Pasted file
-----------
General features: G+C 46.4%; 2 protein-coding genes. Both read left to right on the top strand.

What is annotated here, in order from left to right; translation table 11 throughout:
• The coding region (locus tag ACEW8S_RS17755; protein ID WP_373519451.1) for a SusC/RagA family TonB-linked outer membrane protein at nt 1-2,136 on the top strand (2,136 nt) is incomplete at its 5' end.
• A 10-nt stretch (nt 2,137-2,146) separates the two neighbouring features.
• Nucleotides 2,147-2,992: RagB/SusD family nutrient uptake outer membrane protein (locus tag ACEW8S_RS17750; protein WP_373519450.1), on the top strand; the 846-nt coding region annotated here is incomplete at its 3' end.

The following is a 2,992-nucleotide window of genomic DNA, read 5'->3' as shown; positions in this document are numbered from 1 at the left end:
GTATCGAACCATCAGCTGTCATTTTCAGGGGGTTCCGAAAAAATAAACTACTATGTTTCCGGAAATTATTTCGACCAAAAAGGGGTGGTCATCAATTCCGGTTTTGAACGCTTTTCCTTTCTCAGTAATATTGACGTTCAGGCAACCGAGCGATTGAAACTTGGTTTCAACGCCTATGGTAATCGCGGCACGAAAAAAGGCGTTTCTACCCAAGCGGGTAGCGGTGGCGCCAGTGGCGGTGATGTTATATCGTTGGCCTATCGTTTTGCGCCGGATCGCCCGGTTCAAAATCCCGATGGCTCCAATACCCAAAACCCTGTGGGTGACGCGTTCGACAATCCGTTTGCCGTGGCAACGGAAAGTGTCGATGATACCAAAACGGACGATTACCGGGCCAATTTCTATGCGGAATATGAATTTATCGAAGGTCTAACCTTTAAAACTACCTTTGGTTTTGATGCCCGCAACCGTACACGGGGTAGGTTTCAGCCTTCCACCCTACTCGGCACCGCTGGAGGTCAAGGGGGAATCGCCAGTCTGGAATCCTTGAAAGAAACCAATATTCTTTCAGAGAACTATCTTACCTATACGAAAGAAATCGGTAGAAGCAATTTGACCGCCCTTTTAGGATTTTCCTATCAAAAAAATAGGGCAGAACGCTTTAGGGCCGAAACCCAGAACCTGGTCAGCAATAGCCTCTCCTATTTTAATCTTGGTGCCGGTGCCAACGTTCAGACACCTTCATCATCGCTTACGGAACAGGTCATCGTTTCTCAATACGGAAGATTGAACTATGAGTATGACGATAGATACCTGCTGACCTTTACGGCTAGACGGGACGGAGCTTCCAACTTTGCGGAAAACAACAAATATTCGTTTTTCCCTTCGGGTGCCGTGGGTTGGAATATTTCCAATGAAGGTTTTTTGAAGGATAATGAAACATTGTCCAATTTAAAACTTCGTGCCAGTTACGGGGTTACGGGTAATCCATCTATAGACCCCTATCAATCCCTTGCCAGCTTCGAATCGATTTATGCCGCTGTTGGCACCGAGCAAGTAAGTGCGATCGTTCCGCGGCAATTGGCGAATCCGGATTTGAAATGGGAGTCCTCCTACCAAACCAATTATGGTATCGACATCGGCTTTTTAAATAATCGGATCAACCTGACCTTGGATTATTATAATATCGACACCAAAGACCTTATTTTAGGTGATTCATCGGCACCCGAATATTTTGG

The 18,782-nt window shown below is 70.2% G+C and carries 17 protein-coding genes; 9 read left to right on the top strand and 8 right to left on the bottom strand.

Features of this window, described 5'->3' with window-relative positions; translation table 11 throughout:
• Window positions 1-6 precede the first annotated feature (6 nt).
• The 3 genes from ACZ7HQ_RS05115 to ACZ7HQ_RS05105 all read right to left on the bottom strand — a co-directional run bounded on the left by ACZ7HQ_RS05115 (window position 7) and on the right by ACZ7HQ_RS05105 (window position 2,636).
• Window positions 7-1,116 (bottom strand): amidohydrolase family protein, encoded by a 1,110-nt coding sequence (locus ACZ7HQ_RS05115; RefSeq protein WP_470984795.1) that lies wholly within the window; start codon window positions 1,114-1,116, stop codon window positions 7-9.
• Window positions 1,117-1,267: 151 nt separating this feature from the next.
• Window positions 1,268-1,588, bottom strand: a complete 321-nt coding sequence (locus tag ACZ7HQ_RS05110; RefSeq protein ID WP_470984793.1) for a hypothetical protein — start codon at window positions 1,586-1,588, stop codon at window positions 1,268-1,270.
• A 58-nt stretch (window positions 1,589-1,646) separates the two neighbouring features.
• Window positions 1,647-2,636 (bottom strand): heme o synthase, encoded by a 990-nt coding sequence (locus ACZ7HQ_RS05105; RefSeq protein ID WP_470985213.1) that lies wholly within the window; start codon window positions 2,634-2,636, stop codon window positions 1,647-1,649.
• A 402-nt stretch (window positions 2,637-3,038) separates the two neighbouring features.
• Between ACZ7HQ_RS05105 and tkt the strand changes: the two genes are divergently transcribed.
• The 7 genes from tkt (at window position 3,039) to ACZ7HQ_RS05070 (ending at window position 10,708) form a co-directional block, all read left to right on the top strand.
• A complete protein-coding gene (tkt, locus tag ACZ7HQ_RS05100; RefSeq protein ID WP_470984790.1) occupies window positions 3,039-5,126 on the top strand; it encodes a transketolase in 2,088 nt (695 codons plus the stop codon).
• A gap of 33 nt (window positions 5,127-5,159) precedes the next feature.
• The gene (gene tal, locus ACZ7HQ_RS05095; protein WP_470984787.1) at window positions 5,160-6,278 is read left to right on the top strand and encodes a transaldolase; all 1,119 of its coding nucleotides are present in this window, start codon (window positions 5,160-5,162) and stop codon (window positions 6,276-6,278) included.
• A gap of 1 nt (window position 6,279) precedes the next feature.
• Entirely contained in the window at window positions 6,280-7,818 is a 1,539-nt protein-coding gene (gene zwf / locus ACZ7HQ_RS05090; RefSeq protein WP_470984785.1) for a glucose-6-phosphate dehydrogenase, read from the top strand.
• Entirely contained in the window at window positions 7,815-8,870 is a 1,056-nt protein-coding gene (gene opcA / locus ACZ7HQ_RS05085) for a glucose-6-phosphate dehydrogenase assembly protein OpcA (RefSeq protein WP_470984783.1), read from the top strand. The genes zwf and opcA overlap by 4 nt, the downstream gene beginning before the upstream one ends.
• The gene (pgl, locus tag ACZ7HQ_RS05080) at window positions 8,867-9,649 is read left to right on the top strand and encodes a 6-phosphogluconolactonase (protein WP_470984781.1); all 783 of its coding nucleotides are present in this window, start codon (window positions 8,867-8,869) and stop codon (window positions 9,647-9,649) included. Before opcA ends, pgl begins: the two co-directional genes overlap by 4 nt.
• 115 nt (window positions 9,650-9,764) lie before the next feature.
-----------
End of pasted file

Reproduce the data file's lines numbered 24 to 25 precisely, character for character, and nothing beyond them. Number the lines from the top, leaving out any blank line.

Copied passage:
• Entirely contained in the window at window positions 6,280-7,818 is a 1,539-nt protein-coding gene (gene zwf / locus ACZ7HQ_RS05090; RefSeq protein WP_470984785.1) for a glucose-6-phosphate dehydrogenase, read from the top strand.
• Entirely contained in the window at window positions 7,815-8,870 is a 1,056-nt protein-coding gene (gene opcA / locus ACZ7HQ_RS05085) for a glucose-6-phosphate dehydrogenase assembly protein OpcA (RefSeq protein WP_470984783.1), read from the top strand. The genes zwf and opcA overlap by 4 nt, the downstream gene beginning before the upstream one ends.